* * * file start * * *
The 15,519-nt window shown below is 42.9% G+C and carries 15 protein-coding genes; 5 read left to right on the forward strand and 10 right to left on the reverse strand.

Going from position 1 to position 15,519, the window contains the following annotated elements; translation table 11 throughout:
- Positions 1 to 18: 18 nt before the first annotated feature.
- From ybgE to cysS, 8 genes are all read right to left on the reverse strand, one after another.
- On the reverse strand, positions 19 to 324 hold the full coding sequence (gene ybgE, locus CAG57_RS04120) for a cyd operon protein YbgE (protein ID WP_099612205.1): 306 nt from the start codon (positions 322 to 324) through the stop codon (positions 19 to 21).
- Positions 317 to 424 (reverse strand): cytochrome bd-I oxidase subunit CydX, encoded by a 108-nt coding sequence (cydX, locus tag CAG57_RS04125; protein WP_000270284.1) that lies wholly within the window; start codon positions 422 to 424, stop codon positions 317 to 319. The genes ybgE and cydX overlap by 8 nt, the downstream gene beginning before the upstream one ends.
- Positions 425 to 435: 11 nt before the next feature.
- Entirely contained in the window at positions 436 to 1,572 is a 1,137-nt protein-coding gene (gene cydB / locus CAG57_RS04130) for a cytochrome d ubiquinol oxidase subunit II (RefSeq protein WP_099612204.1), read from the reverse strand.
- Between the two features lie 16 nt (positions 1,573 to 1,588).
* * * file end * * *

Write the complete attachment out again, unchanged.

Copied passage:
The 15,519-nt window shown below is 42.9% G+C and carries 15 protein-coding genes; 5 read left to right on the forward strand and 10 right to left on the reverse strand.

Going from position 1 to position 15,519, the window contains the following annotated elements; translation table 11 throughout:
- Positions 1 to 18: 18 nt before the first annotated feature.
- From ybgE to cysS, 8 genes are all read right to left on the reverse strand, one after another.
- On the reverse strand, positions 19 to 324 hold the full coding sequence (gene ybgE, locus CAG57_RS04120) for a cyd operon protein YbgE (protein ID WP_099612205.1): 306 nt from the start codon (positions 322 to 324) through the stop codon (positions 19 to 21).
- Positions 317 to 424 (reverse strand): cytochrome bd-I oxidase subunit CydX, encoded by a 108-nt coding sequence (cydX, locus tag CAG57_RS04125; protein WP_000270284.1) that lies wholly within the window; start codon positions 422 to 424, stop codon positions 317 to 319. The genes ybgE and cydX overlap by 8 nt, the downstream gene beginning before the upstream one ends.
- Positions 425 to 435: 11 nt before the next feature.
- Entirely contained in the window at positions 436 to 1,572 is a 1,137-nt protein-coding gene (gene cydB / locus CAG57_RS04130) for a cytochrome d ubiquinol oxidase subunit II (RefSeq protein WP_099612204.1), read from the reverse strand.
- Between the two features lie 16 nt (positions 1,573 to 1,588).